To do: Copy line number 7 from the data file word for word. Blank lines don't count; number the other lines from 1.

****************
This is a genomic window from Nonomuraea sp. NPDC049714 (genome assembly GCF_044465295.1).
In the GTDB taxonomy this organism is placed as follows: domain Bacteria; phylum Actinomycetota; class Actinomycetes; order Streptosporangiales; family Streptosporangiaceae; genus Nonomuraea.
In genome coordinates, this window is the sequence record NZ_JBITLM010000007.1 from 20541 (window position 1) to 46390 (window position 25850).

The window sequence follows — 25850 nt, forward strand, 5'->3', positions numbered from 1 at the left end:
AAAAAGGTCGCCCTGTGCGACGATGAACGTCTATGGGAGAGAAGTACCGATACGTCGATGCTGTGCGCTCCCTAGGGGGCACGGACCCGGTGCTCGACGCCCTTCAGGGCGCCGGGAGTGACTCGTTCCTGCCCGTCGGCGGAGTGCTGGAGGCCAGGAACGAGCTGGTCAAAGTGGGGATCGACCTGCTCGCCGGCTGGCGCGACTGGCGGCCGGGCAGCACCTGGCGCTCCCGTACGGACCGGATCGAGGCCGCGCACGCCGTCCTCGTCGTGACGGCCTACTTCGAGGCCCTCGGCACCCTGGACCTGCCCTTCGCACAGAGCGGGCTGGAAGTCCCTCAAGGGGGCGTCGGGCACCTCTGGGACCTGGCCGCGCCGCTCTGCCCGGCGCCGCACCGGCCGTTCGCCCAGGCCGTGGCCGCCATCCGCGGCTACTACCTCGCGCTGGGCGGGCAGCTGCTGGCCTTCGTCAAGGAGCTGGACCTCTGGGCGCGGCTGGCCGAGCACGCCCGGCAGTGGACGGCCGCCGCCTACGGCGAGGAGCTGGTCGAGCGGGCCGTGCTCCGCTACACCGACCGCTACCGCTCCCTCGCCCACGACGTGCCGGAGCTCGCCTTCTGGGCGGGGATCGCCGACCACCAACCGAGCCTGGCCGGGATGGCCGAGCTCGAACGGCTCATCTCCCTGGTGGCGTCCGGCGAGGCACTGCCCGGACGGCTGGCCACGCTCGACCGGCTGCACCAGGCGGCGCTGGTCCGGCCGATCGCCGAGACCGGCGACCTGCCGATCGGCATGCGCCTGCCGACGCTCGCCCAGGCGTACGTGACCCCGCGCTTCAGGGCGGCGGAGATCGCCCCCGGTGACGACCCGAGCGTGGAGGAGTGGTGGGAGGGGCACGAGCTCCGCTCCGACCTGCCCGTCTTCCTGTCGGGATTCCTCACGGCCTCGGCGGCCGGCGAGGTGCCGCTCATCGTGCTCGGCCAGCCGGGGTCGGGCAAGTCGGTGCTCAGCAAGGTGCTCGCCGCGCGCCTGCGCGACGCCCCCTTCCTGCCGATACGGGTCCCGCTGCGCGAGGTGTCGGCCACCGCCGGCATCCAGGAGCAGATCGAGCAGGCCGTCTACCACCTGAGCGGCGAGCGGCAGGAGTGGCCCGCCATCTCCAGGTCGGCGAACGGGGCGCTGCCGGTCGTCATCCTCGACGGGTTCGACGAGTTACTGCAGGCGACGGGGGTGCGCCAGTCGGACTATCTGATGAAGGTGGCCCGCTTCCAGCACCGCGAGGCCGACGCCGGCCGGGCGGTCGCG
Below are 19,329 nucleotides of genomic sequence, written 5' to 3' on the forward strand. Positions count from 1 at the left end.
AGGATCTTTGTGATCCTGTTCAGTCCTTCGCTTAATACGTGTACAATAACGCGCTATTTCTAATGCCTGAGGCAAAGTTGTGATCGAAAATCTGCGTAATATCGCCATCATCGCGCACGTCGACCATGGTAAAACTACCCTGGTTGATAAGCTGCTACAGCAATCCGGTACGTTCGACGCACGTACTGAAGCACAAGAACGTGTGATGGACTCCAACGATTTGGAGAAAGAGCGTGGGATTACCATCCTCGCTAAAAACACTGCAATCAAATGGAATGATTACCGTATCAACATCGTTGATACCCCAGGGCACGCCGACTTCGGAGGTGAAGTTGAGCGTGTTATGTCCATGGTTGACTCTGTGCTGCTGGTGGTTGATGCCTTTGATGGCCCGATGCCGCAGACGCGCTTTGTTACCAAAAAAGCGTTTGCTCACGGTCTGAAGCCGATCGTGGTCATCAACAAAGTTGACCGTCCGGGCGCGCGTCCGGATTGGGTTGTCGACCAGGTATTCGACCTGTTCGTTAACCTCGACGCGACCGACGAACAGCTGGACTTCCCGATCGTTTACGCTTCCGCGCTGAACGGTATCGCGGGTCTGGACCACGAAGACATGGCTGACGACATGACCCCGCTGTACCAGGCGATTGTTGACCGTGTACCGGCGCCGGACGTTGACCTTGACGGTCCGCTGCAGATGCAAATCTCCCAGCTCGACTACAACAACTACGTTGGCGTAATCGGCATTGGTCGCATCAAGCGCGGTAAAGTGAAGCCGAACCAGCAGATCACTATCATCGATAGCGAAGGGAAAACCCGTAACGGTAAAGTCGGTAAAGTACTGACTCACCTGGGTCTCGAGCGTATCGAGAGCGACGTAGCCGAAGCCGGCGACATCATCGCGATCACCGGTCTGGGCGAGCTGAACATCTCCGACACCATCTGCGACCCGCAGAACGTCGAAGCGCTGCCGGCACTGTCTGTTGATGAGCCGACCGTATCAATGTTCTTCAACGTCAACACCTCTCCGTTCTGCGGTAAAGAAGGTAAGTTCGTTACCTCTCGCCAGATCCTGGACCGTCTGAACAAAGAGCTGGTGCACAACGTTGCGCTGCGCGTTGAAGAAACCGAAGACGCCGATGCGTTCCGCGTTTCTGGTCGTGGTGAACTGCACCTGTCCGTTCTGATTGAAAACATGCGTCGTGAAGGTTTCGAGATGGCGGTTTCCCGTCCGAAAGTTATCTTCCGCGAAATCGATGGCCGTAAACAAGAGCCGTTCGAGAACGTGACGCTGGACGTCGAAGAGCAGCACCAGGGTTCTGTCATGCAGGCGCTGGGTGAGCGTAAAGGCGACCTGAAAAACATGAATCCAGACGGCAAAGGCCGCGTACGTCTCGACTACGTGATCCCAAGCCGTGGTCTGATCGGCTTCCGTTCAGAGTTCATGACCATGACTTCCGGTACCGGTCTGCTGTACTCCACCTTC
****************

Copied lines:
AGGATCTTTGTGATCCTGTTCAGTCCTTCGCTTAATACGTGTACAATAACGCGCTATTTCTAATGCCTGAGGCAAAGTTGTGATCGAAAATCTGCGTAATATCGCCATCATCGCGCACGTCGACCATGGTAAAACTACCCTGGTTGATAAGCTGCTACAGCAATCCGGTACGTTCGACGCACGTACTGAAGCACAAGAACGTGTGATGGACTCCAACGATTTGGAGAAAGAGCGTGGGATTACCATCCTCGCTAAAAACACTGCAATCAAATGGAATGATTACCGTATCAACATCGTTGATACCCCAGGGCACGCCGACTTCGGAGGTGAAGTTGAGCGTGTTATGTCCATGGTTGACTCTGTGCTGCTGGTGGTTGATGCCTTTGATGGCCCGATGCCGCAGACGCGCTTTGTTACCAAAAAAGCGTTTGCTCACGGTCTGAAGCCGATCGTGGTCATCAACAAAGTTGACCGTCCGGGCGCGCGTCCGGATTGGGTTGTCGACCAGGTATTCGACCTGTTCGTTAACCTCGACGCGACCGACGAACAGCTGGACTTCCCGATCGTTTACGCTTCCGCGCTGAACGGTATCGCGGGTCTGGACCACGAAGACATGGCTGACGACATGACCCCGCTGTACCAGGCGATTGTTGACCGTGTACCGGCGCCGGACGTTGACCTTGACGGTCCGCTGCAGATGCAAATCTCCCAGCTCGACTACAACAACTACGTTGGCGTAATCGGCATTGGTCGCATCAAGCGCGGTAAAGTGAAGCCGAACCAGCAGATCACTATCATCGATAGCGAAGGGAAAACCCGTAACGGTAAAGTCGGTAAAGTACTGACTCACCTGGGTCTCGAGCGTATCGAGAGCGACGTAGCCGAAGCCGGCGACATCATCGCGATCACCGGTCTGGGCGAGCTGAACATCTCCGACACCATCTGCGACCCGCAGAACGTCGAAGCGCTGCCGGCACTGTCTGTTGATGAGCCGACCGTATCAATGTTCTTCAACGTCAACACCTCTCCGTTCTGCGGTAAAGAAGGTAAGTTCGTTACCTCTCGCCAGATCCTGGACCGTCTGAACAAAGAGCTGGTGCACAACGTTGCGCTGCGCGTTGAAGAAACCGAAGACGCCGATGCGTTCCGCGTTTCTGGTCGTGGTGAACTGCACCTGTCCGTTCTGATTGAAAACATGCGTCGTGAAGGTTTCGAGATGGCGGTTTCCCGTCCGAAAGTTATCTTCCGCGAAATCGATGGCCGTAAACAAGAGCCGTTCGAGAACGTGACGCTGGACGTCGAAGAGCAGCACCAGGGTTCTGTCATGCAGGCGCTGGGTGAGCGTAAAGGCGACCTGAAAAACATGAATCCAGACGGCAAAGGCCGCGTACGTCTCGACTACGTGATCCCAAGCCGTGGTCTGATCGGCTTCCGTTCAGAGTTCATGACCATGACTTCCGGTACCGGTCTGCTGTACTCCACCTTC